Vermont history from 1900-1949
What historic events happened in the first half of the 20th century?
November 6, 1902
A big meeting in Manchester stops the building of an electric trolley car system. People fear that the noise of the cars and the ugly electric wires will keep away tourists.
February 3, 1903
Vermont’s state-wide prohibition of alcohol ended. Towns gained the option to allow alcohol use or not. Towns voted each year on this decision. During the time of prohibition, people could not make, sell, or drink alcohol.
April 18, 1906
The Steamboat Ticonderoga was launched on Lake Champlain. The Ticonderoga, which many called Ti, was the last steamboat built along Lake Champlain. People used the boat to travel. The boat operated on the lake almost 50 years. The Ticonderoga was moved to the Shelburne Museum in 1955.
October 29, 1909
At a meeting in the Baptist Church in Barre, a group of fourteen youths started the first Boy Scout troop in America. Their leader, William Milne, was from Scotland, where he got the idea for such a club. One of the charter members of the first American Boy Scout troop, Deane Davis, later became governor of Vermont. In 1950 the United States Postal Service honored the formation of the Boy Scouts of America with a three-cent stamp.
September 8, 1910
Nineteen-year-old George Schmitt of Rutland became the first Vermonter to make an engine-powered airplane flight.
September 15, 1910
Charles Willard flew an airplane for six minutes in St. Johnsbury. The plane was brought by train from Boston to the Caledonia County Fairgrounds.
Read more about Charles Willard's flight over St. Johnsbury in the St. Johnsbury Caledonian from 1910.
January 7, 1913
Important child labor laws are passed by the U.S. government. They limit the work week of children to fifty-eight hours. Photographs taken of children working even longer hours at woolen mills in Winooski and Bennington help convince people that these laws are needed.
December 27, 1918
Frank Plumley, enjoying a meal in the dining room of the Pavilion Hotel in Montpelier, was delighted to find a large pearl in his serving of oyster stew.
April 21, 1920
Four hundred women gather in Montpelier, in the pouring rain, in support of the nineteenth amendment giving women the right to vote.
September 19, 1920
Captain Henry Stickney delivered airmail in Vermont for the first time. Stickney flew a plane to deliver mail to the Summit House, a hotel at the top of Mount Mansfield.
January 5, 1921
Edna Beard of Orange became Vermont's first woman legislator. There has never been a legislative session since without a woman member.
September 4, 1922
WLAK, Vermont's first radio station, began broadcasting in Bellows Falls. Charles Doe, the announcer, was on the air six hours a day, with weather, farming tips, and piano and gramophone music.
August 3, 1923
At his family home at Plymouth, vice-president Calvin Coolidge was awakened in the night and sworn in as the thirtieth president of the United States, after president Warren G. Harding died. His father, John Coolidge, a notary public, administered the oath of office.
September 14, 1923
The Champlain Valley Fair finished its first season at the newly built Champlain Valley Exposition. Over 50,000 people attended. It began as the Essex Fair in Essex Center. The fair outgrew the old site and needed to move. The Champlain Valley Fair celebrates Vermont’s farming roots.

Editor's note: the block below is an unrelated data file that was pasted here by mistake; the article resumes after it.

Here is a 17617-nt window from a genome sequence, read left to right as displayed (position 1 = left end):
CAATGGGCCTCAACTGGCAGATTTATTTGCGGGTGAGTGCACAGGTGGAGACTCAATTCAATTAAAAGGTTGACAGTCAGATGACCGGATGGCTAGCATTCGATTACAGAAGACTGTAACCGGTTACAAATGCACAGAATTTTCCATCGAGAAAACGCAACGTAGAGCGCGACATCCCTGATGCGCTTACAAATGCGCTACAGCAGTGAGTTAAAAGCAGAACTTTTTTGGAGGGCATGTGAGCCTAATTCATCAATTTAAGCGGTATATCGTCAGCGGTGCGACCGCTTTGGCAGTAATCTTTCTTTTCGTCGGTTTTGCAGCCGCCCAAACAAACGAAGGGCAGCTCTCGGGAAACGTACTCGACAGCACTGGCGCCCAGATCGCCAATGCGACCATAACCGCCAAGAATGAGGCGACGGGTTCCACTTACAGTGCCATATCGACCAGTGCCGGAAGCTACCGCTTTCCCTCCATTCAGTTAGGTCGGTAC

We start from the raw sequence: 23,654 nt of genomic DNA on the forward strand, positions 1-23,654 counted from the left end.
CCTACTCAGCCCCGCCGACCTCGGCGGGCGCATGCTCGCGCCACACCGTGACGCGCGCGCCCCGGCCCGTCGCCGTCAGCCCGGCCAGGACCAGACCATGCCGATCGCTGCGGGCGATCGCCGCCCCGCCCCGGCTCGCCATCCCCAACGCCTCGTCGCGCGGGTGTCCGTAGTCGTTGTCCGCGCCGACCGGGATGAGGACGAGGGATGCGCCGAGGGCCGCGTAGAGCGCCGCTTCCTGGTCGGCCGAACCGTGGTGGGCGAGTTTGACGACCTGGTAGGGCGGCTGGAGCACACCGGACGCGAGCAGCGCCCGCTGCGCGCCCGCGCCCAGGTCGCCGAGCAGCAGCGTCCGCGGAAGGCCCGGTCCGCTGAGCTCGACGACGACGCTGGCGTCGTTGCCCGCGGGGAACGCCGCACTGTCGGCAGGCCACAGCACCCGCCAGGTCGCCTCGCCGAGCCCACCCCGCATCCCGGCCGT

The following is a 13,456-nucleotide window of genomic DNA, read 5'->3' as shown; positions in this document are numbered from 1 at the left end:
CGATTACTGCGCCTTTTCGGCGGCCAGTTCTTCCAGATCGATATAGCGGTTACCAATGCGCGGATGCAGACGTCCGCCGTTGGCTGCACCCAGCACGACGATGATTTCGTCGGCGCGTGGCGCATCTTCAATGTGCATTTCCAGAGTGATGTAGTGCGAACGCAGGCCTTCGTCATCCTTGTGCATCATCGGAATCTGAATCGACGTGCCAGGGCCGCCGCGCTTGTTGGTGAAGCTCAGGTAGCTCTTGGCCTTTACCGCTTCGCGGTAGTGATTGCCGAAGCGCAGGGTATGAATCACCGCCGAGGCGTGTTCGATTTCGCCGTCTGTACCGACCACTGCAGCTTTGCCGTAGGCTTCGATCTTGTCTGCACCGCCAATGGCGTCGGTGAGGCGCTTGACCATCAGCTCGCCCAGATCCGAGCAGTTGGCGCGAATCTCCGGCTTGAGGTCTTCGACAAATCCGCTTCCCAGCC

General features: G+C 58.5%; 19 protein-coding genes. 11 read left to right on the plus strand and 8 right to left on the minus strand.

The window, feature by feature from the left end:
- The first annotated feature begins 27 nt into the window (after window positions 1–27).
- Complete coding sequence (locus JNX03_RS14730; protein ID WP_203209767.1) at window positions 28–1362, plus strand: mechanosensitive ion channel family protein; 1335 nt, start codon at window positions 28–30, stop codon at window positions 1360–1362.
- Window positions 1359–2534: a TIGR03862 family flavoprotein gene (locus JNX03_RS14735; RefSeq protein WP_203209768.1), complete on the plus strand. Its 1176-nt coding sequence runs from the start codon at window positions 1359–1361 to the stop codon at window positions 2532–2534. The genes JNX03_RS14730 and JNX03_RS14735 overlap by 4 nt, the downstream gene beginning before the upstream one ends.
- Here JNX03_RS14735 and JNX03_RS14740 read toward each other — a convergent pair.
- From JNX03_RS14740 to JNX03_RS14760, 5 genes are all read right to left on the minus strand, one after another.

July 27, 1927
Charles Lindbergh, the first person to make a solo flight across the Atlantic Ocean from New York to Paris, visited Vermont's first airfield and flying school in Springfield.
November 4, 1927
Vermont experienced the worst flood in its history. Over 9 inches of rain fell in two days causing rivers, fields and roads to flood.
November 26, 1930
The Flynn Theater in Burlington opened. The theater had comedy shows and motion pictures (early movies). The Flynn is named for John J. Flynn. He was a rich businessman who lived in Burlington. Today, the Flynn hosts live shows and puts on camps and classes for students.
August 23, 1932
The airplane, The Green Mountain Boy, took off from Berlin, Vermont, for Norway and disappeared without a trace.
April 1, 1933
Barre granite workers and stonecutters stopped working to protest their pay being cut by 35%. The strike lasted for over a month. On May 5th, the Stonecutters Union said they would take the wage cut. The Granite Workers Union did not agree. In the end, the granite workers won full pay and went back to work.
June 5, 1933
The first Civilian Conservation Corps (C.C.C.) in Vermont started work in Danby. The C.C.C. put unemployed men between the ages of eighteen and twenty-three to work on projects in the nation's forests and rural areas.
December 30, 1933
The temperature in Bloomfield, Vermont, dropped to fifty degrees below zero. This still stands as the lowest official temperature ever recorded in the state.
January 22, 1934
The first ski tow in the United States was set up in Woodstock, Vermont. The tow was powered by a Model T Ford engine which pulled the 900 yards of rope at a speed of thirty miles per hour. The first ticket for the rope tow was sold on January 28th.
March 7, 1935
Amelia Earhart, who later became the first woman to make a solo flight across the Atlantic Ocean, speaks to the legislature on the future of the airplane.
March 3, 1936
Voters on Town Meeting Day vote against building the Green Mountain Parkway, a highway to connect the peaks of the Green Mountains.
September 21, 1938
A terrible hurricane caused the deaths of five Vermonters and cost more than twelve million dollars in damage.
September 26, 1945
The World War II Victory ship S. S. Brandon, named for the Vermont town, arrives in Boston with a cargo of U.S. soldiers returning from the war in Europe. Victory ships were built quickly during wartime to carry soldiers and supplies.